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Education for Special Needs Learners

5 July, 2016

Suzanne EdmundsWatching the destruction of schools this year and reading the comprehensive report “The right to basic education” published in Sangonet 12th May 2016 which reports on the burning of schools in Vuwani Limpopo during this past year there is a single thought that goes through my head:
What about learners who can’t attend schools because there are none that are suitable!
In the last few years Project Build has been fortunate enough to raise funds to do extensive building at schools for learners with very special needs. It has sensitized me to how few dedicated schools are available for these young learners. I have also learned what infrastructure is most suitable.
I searched the internet to find articles which have relevance. I found articles on the issue of inclusive education – schools where children with special needs are absorbed into the mainstream. There are interesting credible academic papers founded on good research which support this concept as the way to go. The need for dedicated schools is ignored in the current articles. (see S. Afr. J. educ. Vol. 34n.2 Pretoria Jun.2014. The Challenges of Realizing Inclusive education in South Africa. D Dononhue and J Bornman)
I am not an educator, I lead a specialized building NGO so I would not consider commentating on inclusive education except from a view of physically accommodating learners with special needs. This is our field of expertise.
When building for special need learners so much is different from mainstream. One can certainly not accommodate these special people in classes where there are anything from 50 to 70 learners in a class and one teacher per class. It has nothing to do with intellect but how can children with speech and hearing or sight difficulties can ever hope to get enough attention from the educator that is needed. Can you imagine a stressed educator whose resources are already stretched dealing with these needs.. Specialist therapy rooms are needed to accommodate social workers, occupational therapists, speech and hearing therapists and physiotherapists . The classrooms need to be large for wheelchairs and other aids, sometimes with special toilets and ablution facilities. And yes, different does often mean intellectually challenged though not necessarily.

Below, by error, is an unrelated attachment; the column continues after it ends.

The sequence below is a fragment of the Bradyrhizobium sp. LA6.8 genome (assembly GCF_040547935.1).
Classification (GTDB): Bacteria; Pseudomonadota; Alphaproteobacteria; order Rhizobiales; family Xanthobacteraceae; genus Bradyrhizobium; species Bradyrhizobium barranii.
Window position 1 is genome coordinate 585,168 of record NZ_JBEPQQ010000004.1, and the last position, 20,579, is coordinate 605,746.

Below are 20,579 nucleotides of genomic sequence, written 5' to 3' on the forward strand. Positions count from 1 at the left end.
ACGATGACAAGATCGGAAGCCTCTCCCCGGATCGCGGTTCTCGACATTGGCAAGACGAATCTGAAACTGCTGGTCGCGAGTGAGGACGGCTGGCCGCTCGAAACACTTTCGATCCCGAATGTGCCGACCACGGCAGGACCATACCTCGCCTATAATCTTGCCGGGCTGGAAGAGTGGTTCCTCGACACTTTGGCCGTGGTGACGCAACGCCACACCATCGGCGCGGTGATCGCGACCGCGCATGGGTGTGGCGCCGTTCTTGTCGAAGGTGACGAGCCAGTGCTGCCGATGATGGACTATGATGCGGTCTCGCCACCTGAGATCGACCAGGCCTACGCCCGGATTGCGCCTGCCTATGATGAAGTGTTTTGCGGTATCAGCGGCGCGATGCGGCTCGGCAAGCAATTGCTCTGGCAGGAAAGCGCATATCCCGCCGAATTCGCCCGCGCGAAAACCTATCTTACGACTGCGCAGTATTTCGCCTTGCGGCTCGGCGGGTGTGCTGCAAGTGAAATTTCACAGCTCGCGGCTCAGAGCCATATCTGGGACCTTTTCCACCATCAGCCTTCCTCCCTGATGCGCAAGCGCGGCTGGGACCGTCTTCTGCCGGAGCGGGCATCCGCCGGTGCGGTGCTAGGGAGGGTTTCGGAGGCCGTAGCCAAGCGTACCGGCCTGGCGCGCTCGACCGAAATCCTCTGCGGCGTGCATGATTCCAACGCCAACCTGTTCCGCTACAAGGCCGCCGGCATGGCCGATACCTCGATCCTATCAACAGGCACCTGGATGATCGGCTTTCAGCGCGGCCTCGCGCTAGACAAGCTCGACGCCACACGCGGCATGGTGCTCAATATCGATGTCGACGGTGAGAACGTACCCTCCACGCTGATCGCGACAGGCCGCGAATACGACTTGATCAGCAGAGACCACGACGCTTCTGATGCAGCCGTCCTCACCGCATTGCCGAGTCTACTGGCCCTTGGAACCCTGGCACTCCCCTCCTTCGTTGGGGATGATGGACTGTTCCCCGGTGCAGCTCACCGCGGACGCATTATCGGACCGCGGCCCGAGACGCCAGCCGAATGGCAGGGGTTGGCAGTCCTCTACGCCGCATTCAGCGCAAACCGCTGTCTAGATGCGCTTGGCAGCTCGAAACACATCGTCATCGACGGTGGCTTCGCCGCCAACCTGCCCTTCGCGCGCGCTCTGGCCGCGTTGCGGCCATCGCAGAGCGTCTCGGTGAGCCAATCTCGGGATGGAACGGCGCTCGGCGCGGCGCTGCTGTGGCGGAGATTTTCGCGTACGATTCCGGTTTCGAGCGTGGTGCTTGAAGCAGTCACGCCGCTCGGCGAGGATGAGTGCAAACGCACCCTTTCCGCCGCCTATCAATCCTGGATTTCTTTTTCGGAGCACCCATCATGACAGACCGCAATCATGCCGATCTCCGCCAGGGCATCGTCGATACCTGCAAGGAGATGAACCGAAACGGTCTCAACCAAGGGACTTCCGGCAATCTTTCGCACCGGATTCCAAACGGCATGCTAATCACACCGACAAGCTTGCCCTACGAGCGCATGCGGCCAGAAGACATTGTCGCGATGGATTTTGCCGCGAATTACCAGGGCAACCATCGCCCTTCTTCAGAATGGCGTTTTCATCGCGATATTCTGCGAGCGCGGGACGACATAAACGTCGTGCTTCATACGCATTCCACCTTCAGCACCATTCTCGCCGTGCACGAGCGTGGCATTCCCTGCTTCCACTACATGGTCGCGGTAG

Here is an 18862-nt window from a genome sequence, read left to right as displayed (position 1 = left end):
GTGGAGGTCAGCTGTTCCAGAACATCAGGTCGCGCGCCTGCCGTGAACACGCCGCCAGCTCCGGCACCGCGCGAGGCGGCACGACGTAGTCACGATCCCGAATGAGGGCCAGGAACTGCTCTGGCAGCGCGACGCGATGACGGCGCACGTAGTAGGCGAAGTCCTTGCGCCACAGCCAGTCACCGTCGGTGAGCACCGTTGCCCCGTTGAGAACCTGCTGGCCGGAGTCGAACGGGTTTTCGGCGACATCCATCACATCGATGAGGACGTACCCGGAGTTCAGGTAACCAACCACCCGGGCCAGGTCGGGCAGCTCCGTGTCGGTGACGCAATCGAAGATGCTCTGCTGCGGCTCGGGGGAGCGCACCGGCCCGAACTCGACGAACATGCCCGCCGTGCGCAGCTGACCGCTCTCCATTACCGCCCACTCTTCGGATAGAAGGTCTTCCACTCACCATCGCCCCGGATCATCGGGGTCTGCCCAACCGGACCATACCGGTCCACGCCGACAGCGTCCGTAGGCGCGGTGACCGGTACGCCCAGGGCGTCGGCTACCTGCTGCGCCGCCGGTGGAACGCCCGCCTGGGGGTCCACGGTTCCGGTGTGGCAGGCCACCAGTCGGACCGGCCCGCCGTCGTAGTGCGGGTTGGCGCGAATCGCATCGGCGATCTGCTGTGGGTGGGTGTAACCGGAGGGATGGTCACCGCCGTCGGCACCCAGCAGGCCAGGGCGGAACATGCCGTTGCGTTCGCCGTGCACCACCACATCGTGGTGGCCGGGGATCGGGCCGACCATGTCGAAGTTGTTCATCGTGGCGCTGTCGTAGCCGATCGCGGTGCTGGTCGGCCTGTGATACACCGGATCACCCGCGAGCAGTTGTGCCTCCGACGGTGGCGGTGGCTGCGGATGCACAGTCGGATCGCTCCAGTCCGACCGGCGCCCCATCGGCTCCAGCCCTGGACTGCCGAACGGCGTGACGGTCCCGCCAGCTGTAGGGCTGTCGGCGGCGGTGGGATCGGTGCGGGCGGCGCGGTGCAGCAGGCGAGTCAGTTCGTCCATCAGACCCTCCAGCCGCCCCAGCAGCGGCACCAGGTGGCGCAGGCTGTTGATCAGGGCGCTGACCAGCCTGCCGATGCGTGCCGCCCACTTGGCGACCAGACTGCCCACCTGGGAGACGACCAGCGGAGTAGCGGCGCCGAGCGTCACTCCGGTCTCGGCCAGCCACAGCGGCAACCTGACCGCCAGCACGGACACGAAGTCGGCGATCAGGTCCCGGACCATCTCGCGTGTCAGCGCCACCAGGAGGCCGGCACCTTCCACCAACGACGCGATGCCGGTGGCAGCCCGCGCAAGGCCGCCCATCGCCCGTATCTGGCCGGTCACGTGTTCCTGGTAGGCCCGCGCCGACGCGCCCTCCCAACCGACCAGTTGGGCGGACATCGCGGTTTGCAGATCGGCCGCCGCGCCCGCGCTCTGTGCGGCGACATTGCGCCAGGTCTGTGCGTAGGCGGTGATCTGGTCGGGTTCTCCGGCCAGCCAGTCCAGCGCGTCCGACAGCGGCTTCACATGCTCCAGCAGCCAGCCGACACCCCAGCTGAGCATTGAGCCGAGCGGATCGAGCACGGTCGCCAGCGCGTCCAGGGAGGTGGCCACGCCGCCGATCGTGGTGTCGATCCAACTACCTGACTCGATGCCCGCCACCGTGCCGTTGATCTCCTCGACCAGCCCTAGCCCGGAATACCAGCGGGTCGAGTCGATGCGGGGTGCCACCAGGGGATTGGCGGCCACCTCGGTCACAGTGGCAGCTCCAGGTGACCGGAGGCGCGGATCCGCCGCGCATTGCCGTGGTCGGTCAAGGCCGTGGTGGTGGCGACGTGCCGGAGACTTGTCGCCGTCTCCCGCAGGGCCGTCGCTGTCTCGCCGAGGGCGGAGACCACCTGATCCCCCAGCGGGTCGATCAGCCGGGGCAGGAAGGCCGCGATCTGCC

There needs to be special exercise equipment in adequate playgrounds. And yes, hostel facilities. Many of the learners come from very far distances. And this in a way is the very nub of the problem.
There are relatively few specially designed schools and educators with specialist training, I’m not sure if there are specialist therapy posts. But when I talk to my anecdotal sources I learn of the shortage of schools dedicated to special needs, or if there are schools the specialist facilities are lacking. However it is reported in SANEWS.gov.za of November 2015 author More Matshediso that there 453 special schools in SA and 18 under construction. The report closes with a quote from Thenjiwe Ndebele in her capacity as the Chairperson of Self Advocates from Down Syndrome SA. She pleads that all children with disabilities be given access to education so that they can earn a bit of independence “I may have a disability but I have many abilities. We matter. Education is important to us” said Ndebele
Every year on MANDELA DAY , Project Build takes corporate volunteers to a school to beautify the buildings. It takes a lot of planning but worth every resource we put into the event. This year we have chosen a school with special needs. It is a school we have built at before. It is a school with a dedicated curriculum and wonderful educators helping young people who would otherwise languish at home hardly attended to, take their productive place in society. Once we have left the school on that day it will look really nice. A place that will lift the morale of educators, learners and parents.

So again I ask myself, is it fair that schools are being burnt when there are so many school age children who cannot access what the constitution of the country guarantees – an education. We will dedicate our MANDELA DAY to these young people.

SUZANNE EDMUNDS
CEO
PROJECT BUILD TRUST – DURBAN

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